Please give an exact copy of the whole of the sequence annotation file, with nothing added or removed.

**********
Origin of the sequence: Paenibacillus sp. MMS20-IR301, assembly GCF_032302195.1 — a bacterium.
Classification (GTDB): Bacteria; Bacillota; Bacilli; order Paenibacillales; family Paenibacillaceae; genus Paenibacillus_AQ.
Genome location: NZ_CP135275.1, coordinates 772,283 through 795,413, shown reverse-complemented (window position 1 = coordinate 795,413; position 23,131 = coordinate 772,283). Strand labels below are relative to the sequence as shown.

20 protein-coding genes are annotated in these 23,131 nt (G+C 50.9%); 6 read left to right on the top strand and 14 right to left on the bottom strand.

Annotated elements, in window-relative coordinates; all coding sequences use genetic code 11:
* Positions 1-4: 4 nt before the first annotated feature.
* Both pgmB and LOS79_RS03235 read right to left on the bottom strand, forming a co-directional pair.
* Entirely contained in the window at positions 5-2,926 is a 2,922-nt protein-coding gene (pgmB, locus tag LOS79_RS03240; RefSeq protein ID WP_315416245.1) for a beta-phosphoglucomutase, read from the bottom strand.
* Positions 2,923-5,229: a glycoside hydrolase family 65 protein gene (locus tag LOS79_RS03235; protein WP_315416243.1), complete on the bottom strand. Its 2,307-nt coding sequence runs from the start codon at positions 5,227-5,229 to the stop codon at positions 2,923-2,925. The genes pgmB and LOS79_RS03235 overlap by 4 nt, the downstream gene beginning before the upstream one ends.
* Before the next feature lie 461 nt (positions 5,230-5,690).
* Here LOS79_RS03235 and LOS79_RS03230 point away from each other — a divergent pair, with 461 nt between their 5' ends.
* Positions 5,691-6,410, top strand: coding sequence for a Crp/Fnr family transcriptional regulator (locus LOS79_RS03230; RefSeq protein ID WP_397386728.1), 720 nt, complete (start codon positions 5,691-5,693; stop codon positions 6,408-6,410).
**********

Origin of the sequence: Paenibacillus sp. MMS20-IR301, assembly GCF_032302195.1 — a bacterium.
Classification (GTDB): Bacteria; Bacillota; Bacilli; order Paenibacillales; family Paenibacillaceae; genus Paenibacillus_AQ.
Genome location: NZ_CP135275.1, coordinates 772,283 through 795,413, shown reverse-complemented (window position 1 = coordinate 795,413; position 23,131 = coordinate 772,283). Strand labels below are relative to the sequence as shown.

20 protein-coding genes are annotated in these 23,131 nt (G+C 50.9%); 6 read left to right on the top strand and 14 right to left on the bottom strand.

Annotated elements, in window-relative coordinates; all coding sequences use genetic code 11:
* Positions 1-4: 4 nt before the first annotated feature.
* Both pgmB and LOS79_RS03235 read right to left on the bottom strand, forming a co-directional pair.
* Entirely contained in the window at positions 5-2,926 is a 2,922-nt protein-coding gene (pgmB, locus tag LOS79_RS03240; RefSeq protein ID WP_315416245.1) for a beta-phosphoglucomutase, read from the bottom strand.
* Positions 2,923-5,229: a glycoside hydrolase family 65 protein gene (locus tag LOS79_RS03235; protein WP_315416243.1), complete on the bottom strand. Its 2,307-nt coding sequence runs from the start codon at positions 5,227-5,229 to the stop codon at positions 2,923-2,925. The genes pgmB and LOS79_RS03235 overlap by 4 nt, the downstream gene beginning before the upstream one ends.
* Before the next feature lie 461 nt (positions 5,230-5,690).
* Here LOS79_RS03235 and LOS79_RS03230 point away from each other — a divergent pair, with 461 nt between their 5' ends.
* Positions 5,691-6,410, top strand: coding sequence for a Crp/Fnr family transcriptional regulator (locus LOS79_RS03230; RefSeq protein ID WP_397386728.1), 720 nt, complete (start codon positions 5,691-5,693; stop codon positions 6,408-6,410).